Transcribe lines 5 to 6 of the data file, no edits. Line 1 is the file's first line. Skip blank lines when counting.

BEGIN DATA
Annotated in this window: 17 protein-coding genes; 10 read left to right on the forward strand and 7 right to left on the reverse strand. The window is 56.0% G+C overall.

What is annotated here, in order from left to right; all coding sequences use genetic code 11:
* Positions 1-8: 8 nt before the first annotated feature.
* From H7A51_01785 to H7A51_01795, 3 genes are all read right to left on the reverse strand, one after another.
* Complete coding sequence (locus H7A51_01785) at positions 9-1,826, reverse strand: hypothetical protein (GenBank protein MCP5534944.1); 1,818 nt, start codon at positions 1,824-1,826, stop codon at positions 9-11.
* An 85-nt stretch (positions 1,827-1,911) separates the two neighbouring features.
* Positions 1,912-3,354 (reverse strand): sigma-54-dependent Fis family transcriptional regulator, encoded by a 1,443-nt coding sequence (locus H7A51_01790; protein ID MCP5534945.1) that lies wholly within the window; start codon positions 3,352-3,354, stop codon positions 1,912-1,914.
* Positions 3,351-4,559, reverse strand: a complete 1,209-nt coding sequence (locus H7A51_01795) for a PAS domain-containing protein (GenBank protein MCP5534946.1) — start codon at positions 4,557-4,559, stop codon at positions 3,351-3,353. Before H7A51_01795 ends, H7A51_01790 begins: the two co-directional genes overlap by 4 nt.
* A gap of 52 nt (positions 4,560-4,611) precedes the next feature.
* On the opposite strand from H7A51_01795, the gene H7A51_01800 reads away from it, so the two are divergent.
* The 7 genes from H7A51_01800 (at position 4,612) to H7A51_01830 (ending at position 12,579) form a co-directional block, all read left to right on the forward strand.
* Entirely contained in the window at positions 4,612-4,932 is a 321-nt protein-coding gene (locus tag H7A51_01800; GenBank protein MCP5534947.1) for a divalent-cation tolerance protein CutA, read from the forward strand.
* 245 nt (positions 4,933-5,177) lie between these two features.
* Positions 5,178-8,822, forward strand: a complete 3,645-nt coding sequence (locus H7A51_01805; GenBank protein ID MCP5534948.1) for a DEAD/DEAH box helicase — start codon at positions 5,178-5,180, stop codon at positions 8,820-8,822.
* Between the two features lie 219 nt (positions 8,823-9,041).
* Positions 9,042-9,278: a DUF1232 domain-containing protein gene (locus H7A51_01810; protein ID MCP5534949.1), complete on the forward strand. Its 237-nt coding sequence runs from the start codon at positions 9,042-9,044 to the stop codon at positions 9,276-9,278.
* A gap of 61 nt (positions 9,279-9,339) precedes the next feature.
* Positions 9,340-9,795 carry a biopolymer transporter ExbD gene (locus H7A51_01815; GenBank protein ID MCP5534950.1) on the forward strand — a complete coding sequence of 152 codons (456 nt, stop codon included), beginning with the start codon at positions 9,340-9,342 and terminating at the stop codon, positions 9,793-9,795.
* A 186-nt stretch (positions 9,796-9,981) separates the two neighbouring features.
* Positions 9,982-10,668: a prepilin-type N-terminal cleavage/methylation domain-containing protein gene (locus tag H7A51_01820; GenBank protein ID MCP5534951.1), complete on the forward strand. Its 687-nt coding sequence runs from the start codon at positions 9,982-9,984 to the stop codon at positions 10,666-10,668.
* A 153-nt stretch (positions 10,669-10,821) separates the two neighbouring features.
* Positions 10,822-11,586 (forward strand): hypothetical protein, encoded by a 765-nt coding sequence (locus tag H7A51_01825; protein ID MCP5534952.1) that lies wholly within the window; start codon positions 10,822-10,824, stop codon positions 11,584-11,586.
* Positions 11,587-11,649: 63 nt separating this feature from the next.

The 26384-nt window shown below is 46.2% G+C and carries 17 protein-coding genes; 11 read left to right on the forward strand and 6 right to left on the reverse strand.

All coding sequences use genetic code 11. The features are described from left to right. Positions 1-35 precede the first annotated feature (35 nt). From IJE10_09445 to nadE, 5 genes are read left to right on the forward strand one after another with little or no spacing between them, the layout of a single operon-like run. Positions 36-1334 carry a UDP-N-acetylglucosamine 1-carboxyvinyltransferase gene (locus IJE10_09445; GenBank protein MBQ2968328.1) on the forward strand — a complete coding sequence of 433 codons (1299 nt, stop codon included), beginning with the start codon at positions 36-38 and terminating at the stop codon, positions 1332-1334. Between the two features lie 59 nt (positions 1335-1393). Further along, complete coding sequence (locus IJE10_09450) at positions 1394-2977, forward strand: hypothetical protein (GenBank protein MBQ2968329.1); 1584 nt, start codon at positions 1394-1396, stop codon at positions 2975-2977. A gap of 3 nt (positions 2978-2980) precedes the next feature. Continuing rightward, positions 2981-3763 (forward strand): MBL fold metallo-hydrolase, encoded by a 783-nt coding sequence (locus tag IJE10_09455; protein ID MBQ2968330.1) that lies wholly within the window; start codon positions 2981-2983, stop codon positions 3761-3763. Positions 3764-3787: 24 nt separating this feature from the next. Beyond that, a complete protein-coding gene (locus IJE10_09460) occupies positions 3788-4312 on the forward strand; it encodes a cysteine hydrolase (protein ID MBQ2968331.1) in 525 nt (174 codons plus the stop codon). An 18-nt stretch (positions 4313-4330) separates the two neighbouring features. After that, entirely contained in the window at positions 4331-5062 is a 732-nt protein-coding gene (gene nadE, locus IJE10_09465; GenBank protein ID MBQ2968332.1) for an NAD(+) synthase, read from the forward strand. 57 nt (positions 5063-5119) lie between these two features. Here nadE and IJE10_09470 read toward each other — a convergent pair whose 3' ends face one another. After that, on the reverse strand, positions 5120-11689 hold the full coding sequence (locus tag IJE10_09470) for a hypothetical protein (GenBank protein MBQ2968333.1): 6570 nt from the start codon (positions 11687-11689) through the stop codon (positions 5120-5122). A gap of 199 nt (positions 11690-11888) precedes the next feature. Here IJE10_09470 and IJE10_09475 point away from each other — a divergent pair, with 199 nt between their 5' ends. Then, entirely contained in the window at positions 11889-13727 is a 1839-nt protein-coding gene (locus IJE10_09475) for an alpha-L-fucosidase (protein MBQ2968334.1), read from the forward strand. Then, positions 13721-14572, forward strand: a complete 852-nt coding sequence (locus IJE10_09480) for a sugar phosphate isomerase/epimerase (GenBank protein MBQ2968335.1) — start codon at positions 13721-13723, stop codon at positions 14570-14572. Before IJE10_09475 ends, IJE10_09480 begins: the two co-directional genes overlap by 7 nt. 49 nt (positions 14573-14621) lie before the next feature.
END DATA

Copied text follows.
* Complete coding sequence (locus H7A51_01785) at positions 9-1,826, reverse strand: hypothetical protein (GenBank protein MCP5534944.1); 1,818 nt, start codon at positions 1,824-1,826, stop codon at positions 9-11.
* An 85-nt stretch (positions 1,827-1,911) separates the two neighbouring features.